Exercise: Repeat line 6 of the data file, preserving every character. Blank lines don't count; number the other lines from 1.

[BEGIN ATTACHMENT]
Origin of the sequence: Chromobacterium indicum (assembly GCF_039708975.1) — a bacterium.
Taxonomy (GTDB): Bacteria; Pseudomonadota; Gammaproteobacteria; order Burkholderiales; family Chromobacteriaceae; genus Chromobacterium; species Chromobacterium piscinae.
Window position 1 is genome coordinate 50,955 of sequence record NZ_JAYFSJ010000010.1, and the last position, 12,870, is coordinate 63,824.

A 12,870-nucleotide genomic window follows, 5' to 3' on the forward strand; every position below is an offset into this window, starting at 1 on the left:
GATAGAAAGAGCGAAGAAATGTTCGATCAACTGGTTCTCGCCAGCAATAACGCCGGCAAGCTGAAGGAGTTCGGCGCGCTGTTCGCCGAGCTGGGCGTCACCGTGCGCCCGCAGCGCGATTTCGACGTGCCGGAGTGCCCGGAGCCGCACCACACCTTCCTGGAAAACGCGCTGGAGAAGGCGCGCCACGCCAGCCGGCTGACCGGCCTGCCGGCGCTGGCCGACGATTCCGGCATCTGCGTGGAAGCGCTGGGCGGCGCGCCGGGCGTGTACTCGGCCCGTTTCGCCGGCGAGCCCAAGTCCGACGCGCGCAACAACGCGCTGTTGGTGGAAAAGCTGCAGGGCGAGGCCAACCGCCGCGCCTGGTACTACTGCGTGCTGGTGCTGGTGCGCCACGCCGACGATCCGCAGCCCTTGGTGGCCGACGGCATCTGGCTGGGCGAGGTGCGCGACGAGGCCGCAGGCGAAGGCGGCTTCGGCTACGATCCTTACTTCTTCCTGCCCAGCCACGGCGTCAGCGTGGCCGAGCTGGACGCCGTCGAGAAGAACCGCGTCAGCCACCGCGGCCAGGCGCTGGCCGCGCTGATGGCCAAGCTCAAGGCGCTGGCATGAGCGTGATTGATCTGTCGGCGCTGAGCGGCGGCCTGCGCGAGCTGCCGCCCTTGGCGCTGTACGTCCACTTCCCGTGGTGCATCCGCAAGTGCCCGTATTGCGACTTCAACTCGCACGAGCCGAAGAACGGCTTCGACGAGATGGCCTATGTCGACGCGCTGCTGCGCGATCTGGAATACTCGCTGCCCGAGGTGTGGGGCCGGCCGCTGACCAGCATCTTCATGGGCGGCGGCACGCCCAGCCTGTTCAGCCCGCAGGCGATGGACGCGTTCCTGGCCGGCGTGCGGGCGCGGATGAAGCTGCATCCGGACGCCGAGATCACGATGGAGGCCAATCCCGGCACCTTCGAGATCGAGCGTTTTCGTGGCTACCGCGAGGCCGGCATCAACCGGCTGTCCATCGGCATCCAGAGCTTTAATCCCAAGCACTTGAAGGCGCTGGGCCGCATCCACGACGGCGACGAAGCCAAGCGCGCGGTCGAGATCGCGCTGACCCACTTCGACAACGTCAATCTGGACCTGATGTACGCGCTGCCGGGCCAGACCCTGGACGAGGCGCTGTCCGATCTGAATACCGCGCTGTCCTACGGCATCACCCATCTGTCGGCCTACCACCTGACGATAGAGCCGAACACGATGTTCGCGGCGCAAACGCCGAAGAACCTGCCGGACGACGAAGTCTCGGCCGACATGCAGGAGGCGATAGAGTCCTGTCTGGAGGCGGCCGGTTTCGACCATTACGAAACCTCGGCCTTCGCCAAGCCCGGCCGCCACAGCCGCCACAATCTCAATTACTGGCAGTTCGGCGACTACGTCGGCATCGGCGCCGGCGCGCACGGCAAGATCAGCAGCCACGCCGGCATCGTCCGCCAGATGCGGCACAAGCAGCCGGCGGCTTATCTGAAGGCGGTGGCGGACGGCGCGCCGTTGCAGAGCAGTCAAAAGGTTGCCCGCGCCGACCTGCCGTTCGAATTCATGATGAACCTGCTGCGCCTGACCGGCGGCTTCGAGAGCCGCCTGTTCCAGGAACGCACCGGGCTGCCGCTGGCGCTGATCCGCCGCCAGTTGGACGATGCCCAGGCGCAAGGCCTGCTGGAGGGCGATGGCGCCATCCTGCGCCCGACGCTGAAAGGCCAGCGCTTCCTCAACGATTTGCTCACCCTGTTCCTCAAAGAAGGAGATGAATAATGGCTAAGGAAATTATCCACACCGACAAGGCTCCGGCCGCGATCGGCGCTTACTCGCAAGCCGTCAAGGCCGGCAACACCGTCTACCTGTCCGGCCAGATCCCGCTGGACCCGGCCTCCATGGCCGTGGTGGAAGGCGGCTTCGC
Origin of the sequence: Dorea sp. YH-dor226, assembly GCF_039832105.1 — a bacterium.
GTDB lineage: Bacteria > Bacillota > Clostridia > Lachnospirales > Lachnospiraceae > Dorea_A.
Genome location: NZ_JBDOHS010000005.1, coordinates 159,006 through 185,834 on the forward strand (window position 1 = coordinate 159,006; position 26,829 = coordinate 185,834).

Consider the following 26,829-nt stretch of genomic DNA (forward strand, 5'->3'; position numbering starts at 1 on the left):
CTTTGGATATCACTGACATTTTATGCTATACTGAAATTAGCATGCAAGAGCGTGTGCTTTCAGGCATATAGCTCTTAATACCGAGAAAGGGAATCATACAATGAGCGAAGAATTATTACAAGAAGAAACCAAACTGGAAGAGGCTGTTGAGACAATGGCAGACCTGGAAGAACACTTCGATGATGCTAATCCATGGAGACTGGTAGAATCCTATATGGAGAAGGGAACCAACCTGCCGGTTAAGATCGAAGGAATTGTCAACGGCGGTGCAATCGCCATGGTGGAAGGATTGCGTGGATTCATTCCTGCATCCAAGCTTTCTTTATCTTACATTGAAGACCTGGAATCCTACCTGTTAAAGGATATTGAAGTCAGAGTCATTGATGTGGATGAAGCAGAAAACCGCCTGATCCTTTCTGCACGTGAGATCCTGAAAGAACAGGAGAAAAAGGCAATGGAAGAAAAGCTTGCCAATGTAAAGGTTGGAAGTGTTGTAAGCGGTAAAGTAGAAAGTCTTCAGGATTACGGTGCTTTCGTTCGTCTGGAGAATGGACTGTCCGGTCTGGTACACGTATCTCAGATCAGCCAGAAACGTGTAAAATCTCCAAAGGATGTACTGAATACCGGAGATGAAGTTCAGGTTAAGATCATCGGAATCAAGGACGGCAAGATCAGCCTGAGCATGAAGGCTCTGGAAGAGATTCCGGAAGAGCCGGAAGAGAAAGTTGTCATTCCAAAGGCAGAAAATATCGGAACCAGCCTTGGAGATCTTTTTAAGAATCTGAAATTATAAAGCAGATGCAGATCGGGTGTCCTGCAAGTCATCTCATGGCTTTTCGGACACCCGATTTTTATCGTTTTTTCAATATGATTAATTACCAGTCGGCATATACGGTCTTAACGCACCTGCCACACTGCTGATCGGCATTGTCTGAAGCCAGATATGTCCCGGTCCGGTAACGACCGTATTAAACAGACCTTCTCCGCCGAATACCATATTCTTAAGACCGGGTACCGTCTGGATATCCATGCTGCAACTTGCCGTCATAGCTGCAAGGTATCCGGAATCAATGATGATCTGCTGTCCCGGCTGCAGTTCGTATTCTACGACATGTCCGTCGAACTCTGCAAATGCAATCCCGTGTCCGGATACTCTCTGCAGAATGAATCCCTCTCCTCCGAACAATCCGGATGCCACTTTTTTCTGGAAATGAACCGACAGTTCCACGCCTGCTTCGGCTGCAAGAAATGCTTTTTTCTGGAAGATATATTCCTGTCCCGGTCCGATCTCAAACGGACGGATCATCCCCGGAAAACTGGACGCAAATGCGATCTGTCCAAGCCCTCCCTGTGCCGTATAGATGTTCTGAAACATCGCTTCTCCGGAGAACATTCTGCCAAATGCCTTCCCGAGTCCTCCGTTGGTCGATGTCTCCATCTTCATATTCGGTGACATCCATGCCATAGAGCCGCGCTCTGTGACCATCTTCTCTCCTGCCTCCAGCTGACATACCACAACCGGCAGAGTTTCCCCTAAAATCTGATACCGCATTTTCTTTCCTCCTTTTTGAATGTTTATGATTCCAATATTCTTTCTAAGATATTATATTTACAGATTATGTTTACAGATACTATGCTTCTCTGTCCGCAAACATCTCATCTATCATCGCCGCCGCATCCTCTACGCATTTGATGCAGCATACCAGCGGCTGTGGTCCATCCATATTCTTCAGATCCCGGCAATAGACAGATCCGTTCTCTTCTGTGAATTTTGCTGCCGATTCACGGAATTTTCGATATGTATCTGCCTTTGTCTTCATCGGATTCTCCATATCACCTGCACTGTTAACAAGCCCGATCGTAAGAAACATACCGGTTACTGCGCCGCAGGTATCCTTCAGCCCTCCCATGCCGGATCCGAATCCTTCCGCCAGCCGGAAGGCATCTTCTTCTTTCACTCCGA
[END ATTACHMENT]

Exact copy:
Origin of the sequence: Dorea sp. YH-dor226, assembly GCF_039832105.1 — a bacterium.